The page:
Liberia to Benefit from U.S.350 Million

The Liberian government through the Ministry of Finance will soon begin a negotiation that will lead to the International Monitor Fund(IMF) to give the country US$350M.

Said amount when approved, will be the first time in the administration of this government for the IMF to release such amount. The board of the IMF has approved some funds in the past, according to the IMF.

This is based on Liberia’s quota to IMF of 0.05 percent. It will be used to boost up Liberia’s reserve, one of the reasons the allocation was made.

Additionally, to support economic growth through major infrastructure investment in the post COVID Era and to support the Fight against COVID through vaccinations.

Said will also help to liquidate both domestic debt as a form of economic stimulus and to pay down some debt to the IMF.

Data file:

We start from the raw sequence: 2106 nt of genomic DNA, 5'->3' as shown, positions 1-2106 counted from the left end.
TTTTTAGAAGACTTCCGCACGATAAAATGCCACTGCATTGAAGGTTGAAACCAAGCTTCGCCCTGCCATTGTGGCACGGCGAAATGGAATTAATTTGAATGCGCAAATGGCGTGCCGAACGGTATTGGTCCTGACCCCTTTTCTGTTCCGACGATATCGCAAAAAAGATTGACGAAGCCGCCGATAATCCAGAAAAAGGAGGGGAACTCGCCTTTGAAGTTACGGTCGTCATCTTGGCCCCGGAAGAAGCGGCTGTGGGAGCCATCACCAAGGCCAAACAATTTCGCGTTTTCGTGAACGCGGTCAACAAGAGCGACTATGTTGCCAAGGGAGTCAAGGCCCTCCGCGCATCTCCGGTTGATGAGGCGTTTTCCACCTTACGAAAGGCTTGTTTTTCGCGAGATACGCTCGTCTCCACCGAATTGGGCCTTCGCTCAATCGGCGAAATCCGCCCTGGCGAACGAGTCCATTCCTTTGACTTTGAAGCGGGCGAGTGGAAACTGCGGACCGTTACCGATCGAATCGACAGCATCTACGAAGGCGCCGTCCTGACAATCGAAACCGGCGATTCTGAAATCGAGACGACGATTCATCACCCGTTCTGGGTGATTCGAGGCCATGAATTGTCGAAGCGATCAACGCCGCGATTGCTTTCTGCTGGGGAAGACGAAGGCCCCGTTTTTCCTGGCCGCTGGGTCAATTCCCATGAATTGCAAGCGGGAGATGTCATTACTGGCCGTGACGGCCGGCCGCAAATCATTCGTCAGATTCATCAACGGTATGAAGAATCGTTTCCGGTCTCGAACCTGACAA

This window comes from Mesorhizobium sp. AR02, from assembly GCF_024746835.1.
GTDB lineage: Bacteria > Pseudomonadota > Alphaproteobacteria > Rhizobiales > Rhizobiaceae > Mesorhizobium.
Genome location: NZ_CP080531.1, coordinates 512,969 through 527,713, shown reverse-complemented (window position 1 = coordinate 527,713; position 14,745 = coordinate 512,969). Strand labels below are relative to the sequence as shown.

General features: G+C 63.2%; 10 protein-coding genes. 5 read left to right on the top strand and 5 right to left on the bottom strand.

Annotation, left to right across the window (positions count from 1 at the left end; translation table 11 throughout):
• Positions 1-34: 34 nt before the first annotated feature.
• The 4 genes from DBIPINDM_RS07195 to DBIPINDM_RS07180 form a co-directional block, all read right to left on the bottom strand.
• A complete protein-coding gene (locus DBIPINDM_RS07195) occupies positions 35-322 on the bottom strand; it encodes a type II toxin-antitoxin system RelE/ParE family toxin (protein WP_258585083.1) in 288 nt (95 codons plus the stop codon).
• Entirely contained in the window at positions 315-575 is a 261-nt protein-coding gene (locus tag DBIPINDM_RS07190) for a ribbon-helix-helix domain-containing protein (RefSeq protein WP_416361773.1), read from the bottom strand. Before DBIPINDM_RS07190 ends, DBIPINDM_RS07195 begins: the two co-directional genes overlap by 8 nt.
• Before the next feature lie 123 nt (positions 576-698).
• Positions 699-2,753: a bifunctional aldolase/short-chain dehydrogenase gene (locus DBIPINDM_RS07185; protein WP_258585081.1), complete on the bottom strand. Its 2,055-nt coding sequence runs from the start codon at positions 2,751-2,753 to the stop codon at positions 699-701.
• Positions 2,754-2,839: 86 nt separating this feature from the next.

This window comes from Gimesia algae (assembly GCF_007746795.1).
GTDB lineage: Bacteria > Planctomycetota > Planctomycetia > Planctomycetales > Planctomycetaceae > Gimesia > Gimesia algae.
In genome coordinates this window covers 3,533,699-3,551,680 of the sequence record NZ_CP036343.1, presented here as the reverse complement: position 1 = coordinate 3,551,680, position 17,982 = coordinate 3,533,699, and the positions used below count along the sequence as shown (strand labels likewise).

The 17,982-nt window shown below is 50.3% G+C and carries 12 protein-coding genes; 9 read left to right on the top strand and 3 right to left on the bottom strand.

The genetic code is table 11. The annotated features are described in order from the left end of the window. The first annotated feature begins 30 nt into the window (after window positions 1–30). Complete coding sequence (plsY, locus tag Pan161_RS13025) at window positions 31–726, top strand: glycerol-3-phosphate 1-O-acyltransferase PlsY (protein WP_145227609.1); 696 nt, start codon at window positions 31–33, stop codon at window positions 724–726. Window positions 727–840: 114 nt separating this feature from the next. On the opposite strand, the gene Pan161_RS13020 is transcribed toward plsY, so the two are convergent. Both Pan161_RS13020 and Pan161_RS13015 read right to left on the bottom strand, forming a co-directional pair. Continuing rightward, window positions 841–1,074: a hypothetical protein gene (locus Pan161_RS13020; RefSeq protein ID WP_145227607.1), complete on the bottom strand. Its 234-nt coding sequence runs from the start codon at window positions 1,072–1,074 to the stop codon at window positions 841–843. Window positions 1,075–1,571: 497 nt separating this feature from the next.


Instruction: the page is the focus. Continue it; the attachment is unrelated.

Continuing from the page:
The government of Liberia led by the MFDP will negotiate with the IMF the uses of these resources soon. The amount is expected to be released by the end of August, 2021.

When approved, the funds will be given to the Central Bank Liberia-CBL and the non reserve portion on lend to the fiscal authority.

Recently, the Minister of Finance, Samuel Tweah told international media that the Liberia government has an excellent relationship with the IMF. That they were in discussions with the bank to see ways of helping with some resources in the fight against the panemic.

“We have a very good relationship with the IMF. As a matter of fact, we have a team that has been working with us here,” he said.

He said, they were working with the IMF to help in some areas of the economy. But when such fund is given, it will help the country boots its reserve.

It can be recalled that during the regime of former president Ellen Jonson Sirleaf, in 2014, at the heat of the Ebola epidemic, the CBL had spent over $40 million. This was disclosed by former deputy central bank governor Boima Kamara.

At the time he said, “Just from June to September this year(20214), we have spent between $40 million to $50 million to intervene in the economy. That level of intervention has to be done to avoid a liquidity crisis,” Kamara said in an interview on the sidelines of the all meetings of the International Monetary Fund and World Bank in Washington.

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